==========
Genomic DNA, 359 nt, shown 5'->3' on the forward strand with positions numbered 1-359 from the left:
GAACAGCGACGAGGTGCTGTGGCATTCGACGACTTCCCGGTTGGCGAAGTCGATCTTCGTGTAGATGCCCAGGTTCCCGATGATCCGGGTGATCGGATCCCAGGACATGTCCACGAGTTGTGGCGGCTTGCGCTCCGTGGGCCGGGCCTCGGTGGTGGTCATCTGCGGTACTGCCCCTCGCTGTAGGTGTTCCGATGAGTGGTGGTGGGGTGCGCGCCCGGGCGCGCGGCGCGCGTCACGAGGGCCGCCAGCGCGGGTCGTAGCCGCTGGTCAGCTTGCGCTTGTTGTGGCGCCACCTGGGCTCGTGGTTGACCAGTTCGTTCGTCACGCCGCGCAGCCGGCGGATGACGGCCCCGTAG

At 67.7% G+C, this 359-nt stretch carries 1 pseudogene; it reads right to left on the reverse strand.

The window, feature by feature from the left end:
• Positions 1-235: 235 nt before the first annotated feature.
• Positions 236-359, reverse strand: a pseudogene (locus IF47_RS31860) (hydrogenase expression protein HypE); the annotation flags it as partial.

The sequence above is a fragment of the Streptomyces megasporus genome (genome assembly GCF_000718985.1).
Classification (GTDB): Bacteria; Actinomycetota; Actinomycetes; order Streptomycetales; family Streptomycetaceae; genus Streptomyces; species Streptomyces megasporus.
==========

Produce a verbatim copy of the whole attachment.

Genomic DNA, 359 nt, shown 5'->3' on the forward strand with positions numbered 1-359 from the left:
GAACAGCGACGAGGTGCTGTGGCATTCGACGACTTCCCGGTTGGCGAAGTCGATCTTCGTGTAGATGCCCAGGTTCCCGATGATCCGGGTGATCGGATCCCAGGACATGTCCACGAGTTGTGGCGGCTTGCGCTCCGTGGGCCGGGCCTCGGTGGTGGTCATCTGCGGTACTGCCCCTCGCTGTAGGTGTTCCGATGAGTGGTGGTGGGGTGCGCGCCCGGGCGCGCGGCGCGCGTCACGAGGGCCGCCAGCGCGGGTCGTAGCCGCTGGTCAGCTTGCGCTTGTTGTGGCGCCACCTGGGCTCGTGGTTGACCAGTTCGTTCGTCACGCCGCGCAGCCGGCGGATGACGGCCCCGTAG

At 67.7% G+C, this 359-nt stretch carries 1 pseudogene; it reads right to left on the reverse strand.

The window, feature by feature from the left end:
• Positions 1-235: 235 nt before the first annotated feature.
• Positions 236-359, reverse strand: a pseudogene (locus IF47_RS31860) (hydrogenase expression protein HypE); the annotation flags it as partial.

The sequence above is a fragment of the Streptomyces megasporus genome (genome assembly GCF_000718985.1).
Classification (GTDB): Bacteria; Actinomycetota; Actinomycetes; order Streptomycetales; family Streptomycetaceae; genus Streptomyces; species Streptomyces megasporus.